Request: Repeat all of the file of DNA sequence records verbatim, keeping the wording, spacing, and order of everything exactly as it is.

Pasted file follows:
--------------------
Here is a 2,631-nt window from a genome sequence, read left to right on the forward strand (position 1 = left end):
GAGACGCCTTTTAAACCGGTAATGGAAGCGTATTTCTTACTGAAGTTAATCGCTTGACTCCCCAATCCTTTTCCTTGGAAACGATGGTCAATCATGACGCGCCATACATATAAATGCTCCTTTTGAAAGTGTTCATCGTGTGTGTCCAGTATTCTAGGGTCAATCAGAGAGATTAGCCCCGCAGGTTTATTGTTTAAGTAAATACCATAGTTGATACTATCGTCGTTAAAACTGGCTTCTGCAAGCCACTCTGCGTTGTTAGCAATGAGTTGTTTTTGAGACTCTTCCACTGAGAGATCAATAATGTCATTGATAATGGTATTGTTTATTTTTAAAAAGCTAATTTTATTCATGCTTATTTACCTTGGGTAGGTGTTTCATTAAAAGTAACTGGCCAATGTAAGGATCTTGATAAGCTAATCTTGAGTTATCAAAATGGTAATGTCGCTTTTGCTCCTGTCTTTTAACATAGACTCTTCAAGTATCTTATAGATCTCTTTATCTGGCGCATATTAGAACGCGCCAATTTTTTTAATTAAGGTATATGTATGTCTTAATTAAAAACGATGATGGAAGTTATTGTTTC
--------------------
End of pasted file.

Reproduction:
Here is a 2,631-nt window from a genome sequence, read left to right on the forward strand (position 1 = left end):
GAGACGCCTTTTAAACCGGTAATGGAAGCGTATTTCTTACTGAAGTTAATCGCTTGACTCCCCAATCCTTTTCCTTGGAAACGATGGTCAATCATGACGCGCCATACATATAAATGCTCCTTTTGAAAGTGTTCATCGTGTGTGTCCAGTATTCTAGGGTCAATCAGAGAGATTAGCCCCGCAGGTTTATTGTTTAAGTAAATACCATAGTTGATACTATCGTCGTTAAAACTGGCTTCTGCAAGCCACTCTGCGTTGTTAGCAATGAGTTGTTTTTGAGACTCTTCCACTGAGAGATCAATAATGTCATTGATAATGGTATTGTTTATTTTTAAAAAGCTAATTTTATTCATGCTTATTTACCTTGGGTAGGTGTTTCATTAAAAGTAACTGGCCAATGTAAGGATCTTGATAAGCTAATCTTGAGTTATCAAAATGGTAATGTCGCTTTTGCTCCTGTCTTTTAACATAGACTCTTCAAGTATCTTATAGATCTCTTTATCTGGCGCATATTAGAACGCGCCAATTTTTTTAATTAAGGTATATGTATGTCTTAATTAAAAACGATGATGGAAGTTATTGTTTC